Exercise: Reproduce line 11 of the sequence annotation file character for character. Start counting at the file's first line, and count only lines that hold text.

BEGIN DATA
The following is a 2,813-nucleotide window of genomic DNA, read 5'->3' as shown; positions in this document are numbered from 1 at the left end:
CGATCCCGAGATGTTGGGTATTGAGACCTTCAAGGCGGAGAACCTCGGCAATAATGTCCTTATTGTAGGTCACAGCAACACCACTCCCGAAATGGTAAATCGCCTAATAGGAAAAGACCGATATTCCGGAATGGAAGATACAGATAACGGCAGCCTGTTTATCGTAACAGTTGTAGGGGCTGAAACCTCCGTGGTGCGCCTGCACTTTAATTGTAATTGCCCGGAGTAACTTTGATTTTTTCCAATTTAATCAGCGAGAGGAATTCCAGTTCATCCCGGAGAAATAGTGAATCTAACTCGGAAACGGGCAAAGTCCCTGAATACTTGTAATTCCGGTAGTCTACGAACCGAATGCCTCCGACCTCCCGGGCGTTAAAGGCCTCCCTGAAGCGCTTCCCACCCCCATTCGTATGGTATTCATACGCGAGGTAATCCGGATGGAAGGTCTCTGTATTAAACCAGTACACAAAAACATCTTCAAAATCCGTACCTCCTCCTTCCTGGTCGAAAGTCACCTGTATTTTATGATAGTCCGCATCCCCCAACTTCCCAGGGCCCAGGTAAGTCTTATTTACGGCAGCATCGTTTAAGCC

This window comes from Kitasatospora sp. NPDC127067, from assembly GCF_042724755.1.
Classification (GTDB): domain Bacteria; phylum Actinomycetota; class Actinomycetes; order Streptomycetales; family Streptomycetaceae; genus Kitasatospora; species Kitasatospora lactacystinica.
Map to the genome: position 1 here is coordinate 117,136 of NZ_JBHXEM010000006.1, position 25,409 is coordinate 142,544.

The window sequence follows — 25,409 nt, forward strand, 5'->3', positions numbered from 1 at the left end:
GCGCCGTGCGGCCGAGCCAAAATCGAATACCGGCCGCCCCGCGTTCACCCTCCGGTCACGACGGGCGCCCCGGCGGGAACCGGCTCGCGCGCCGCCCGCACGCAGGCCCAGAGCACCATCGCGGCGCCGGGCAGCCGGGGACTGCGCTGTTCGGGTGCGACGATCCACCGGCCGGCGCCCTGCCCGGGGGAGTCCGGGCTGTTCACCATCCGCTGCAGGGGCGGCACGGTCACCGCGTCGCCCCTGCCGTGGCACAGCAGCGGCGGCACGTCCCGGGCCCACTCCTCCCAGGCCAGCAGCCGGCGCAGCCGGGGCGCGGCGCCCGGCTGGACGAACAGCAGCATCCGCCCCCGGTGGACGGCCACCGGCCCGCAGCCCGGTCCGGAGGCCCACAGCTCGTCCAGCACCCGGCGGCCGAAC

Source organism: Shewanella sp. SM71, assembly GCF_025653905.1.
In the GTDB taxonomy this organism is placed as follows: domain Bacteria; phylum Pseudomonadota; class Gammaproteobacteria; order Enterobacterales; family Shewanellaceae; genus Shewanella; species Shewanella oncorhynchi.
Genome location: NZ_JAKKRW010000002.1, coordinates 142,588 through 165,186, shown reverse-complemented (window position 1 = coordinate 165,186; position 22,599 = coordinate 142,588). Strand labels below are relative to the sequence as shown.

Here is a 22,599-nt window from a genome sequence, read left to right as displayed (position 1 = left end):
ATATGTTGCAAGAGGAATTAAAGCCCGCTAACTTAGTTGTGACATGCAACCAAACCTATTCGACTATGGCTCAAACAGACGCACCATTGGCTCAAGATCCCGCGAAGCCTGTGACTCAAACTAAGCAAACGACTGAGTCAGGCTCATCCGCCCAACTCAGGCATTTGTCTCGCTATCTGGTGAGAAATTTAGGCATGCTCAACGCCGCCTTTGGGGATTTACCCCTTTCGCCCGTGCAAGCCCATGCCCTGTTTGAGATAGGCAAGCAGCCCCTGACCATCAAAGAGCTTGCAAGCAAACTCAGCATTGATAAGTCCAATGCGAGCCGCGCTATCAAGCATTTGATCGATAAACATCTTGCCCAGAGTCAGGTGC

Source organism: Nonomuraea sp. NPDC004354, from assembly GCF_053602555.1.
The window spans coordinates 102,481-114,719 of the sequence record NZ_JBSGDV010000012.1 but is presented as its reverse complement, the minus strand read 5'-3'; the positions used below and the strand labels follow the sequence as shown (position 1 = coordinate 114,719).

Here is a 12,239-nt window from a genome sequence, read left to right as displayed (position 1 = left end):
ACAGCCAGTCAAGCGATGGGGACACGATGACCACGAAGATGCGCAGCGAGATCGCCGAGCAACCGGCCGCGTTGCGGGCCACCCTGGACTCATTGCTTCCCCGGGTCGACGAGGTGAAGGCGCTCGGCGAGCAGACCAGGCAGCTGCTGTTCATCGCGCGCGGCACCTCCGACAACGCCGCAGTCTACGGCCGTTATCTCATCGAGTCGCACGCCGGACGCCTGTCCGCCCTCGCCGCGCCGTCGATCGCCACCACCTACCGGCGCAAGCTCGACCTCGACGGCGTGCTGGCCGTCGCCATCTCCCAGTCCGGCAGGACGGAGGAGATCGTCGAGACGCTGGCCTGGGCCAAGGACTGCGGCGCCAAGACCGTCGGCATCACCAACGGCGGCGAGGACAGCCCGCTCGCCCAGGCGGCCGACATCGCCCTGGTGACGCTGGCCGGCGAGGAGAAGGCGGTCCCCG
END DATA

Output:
Here is a 22,599-nt window from a genome sequence, read left to right as displayed (position 1 = left end):